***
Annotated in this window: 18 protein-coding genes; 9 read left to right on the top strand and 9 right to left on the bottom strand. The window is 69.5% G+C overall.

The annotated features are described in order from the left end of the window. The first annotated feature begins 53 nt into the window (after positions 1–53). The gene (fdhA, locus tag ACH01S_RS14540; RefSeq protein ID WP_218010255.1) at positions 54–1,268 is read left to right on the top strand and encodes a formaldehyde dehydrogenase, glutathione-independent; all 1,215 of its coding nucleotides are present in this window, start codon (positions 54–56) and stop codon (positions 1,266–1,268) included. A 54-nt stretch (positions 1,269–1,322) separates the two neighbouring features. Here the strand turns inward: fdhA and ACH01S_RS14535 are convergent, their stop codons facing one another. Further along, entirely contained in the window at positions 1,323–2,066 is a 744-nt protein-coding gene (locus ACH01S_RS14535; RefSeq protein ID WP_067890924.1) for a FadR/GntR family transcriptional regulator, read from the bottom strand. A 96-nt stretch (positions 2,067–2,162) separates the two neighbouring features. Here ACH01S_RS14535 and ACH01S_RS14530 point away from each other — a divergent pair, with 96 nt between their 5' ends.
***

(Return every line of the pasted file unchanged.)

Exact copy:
Annotated in this window: 18 protein-coding genes; 9 read left to right on the top strand and 9 right to left on the bottom strand. The window is 69.5% G+C overall.

The annotated features are described in order from the left end of the window. The first annotated feature begins 53 nt into the window (after positions 1–53). The gene (fdhA, locus tag ACH01S_RS14540; RefSeq protein ID WP_218010255.1) at positions 54–1,268 is read left to right on the top strand and encodes a formaldehyde dehydrogenase, glutathione-independent; all 1,215 of its coding nucleotides are present in this window, start codon (positions 54–56) and stop codon (positions 1,266–1,268) included. A 54-nt stretch (positions 1,269–1,322) separates the two neighbouring features. Here the strand turns inward: fdhA and ACH01S_RS14535 are convergent, their stop codons facing one another. Further along, entirely contained in the window at positions 1,323–2,066 is a 744-nt protein-coding gene (locus ACH01S_RS14535; RefSeq protein ID WP_067890924.1) for a FadR/GntR family transcriptional regulator, read from the bottom strand. A 96-nt stretch (positions 2,067–2,162) separates the two neighbouring features. Here ACH01S_RS14535 and ACH01S_RS14530 point away from each other — a divergent pair, with 96 nt between their 5' ends.